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International Handbook of Research in Statistics Education

Dani Ben-Zvi, Katie Makar, and Joan Garfield, editors
Publication Date: 
Number of Pages: 
Springer International Handbooks of Education
[Reviewed by
Mark Causapin
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This book is an important resource for researchers in the field of Statistics Education. Written collaboratively by a diverse group of educators and statisticians, this work provides the “state of the art” (as of 2018) and a vantage point useful for planning future pedagogical research. The articles in this handbook summarize what is known about the teaching and learning of Statistics, the current developments in the field, and the many unknowns and questions we still have. This can be particularly useful for junior faculty and doctoral students who are just beginning their work and developing their ideas for future research. Overall, it is an important contribution to the improvement of teaching and learning of Statistics.

The handbook is organized into three parts: the first covers chapters on the interplay between the areas of Statistics, Statistics Education, and research on Statistics Education. The goal of the authors was to establish a common ground, and encourage interaction between statisticians, educators, and researchers. It covers the nature, importance, and impact of Statistics; how as a methodological discipline, it is not Mathematics; and a description of the newer field of Statistics Education.

The second part covers both old and new findings about the teaching, learning, and understanding of Statistics. This part captures the gaps in our current knowledge base. It includes the following themes: research on the “Practice of Statistics,” in particular, introducing the “big ideas” of statistical practice in the school level; research on reasoning about data; research about how students think of uncertainty; research on introducing children to modeling variability; research about teaching statistical inference; research on Statistics learning trajectories; and research on Statistics teachers’ cognitive and affective characteristics.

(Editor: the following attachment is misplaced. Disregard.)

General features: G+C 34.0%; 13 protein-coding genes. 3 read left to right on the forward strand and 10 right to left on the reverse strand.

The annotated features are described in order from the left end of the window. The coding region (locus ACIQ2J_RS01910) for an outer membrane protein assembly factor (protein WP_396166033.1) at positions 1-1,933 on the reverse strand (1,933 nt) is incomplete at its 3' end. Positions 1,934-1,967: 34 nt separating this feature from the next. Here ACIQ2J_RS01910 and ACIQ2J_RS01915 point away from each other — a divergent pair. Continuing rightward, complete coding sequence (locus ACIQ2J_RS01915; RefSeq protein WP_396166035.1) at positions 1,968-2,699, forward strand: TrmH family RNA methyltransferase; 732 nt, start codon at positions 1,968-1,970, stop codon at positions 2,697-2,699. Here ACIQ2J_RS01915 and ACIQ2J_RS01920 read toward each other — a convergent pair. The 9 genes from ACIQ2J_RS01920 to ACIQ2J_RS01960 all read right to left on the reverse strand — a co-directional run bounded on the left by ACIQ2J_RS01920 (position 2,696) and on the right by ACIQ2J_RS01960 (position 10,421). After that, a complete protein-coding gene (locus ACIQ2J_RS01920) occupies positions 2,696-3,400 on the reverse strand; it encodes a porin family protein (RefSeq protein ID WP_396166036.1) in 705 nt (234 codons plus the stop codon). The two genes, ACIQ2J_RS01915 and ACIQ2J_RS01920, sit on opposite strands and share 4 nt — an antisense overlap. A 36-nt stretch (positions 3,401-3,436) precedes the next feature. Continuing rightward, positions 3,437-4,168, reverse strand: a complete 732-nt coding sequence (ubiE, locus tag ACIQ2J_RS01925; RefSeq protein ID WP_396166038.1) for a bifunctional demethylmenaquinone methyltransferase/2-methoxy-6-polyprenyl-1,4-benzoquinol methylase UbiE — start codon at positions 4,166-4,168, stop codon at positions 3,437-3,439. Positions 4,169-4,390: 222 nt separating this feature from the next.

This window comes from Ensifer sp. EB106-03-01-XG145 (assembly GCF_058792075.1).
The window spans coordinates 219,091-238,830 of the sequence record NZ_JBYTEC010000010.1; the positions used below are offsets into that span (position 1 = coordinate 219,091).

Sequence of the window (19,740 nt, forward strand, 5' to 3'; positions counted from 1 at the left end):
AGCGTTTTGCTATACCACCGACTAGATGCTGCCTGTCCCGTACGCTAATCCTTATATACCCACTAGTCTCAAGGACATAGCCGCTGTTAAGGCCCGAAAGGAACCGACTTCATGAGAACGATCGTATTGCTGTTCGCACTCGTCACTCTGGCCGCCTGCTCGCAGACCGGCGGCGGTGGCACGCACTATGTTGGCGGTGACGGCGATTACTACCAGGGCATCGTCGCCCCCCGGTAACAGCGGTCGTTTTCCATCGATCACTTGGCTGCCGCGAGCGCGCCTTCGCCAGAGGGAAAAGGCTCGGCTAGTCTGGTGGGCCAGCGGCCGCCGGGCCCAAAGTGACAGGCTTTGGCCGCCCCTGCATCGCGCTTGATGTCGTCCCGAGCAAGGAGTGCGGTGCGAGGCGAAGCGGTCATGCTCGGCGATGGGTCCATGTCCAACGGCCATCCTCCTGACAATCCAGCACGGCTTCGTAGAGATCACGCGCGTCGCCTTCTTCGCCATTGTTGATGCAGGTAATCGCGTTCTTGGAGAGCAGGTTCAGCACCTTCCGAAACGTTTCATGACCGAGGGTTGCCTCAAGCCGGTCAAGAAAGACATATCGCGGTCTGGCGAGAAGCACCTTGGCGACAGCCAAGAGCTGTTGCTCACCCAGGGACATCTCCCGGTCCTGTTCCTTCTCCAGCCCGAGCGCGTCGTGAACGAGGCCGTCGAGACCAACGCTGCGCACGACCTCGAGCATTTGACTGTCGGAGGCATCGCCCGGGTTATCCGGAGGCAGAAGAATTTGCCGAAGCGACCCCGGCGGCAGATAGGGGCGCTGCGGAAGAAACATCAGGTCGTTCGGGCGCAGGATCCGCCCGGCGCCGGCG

Finally, the third part focuses on “looking ahead” and examines emerging areas of Statistics Education research. Additionally, it speculates and proposes future directions for research in the field. The editors see three themes that are significant for the future: holistic approaches to improving Statistics Education; the importance of statistical literacy for citizenship; and the important role of technology. It covers ideas for curricular change, the design of statistical learning environments, and the building up of capacity in terms of Statistics educators.

This handbook is unique because it is the only work so far that captures the past, the present, and the future of this new and dynamic field. It is international in scope, covering insights from researchers from many parts of the world. It is a reflection of what the field has become and what it aims to be. Behind the research backdrop, there is a sense of agency and unity among educators, statisticians, and researchers in improving the teaching and learning of Statistics. With this, it is worth pointing out George Cobb’s view of the field in his foreword:

Uniquely in statistics education, all three of the (1) subject itself, (2) those committed to teaching the subject well, and (3) those who use science to study the teaching and learning of the subject share a “common core,” the subject itself. Our history bears this out: there have been no “stat wars.”

Mark Causapin is an Assistant Professor of Mathematics at Concordia College in Moorhead, MN.

See the table of contents in the publisher's webpage.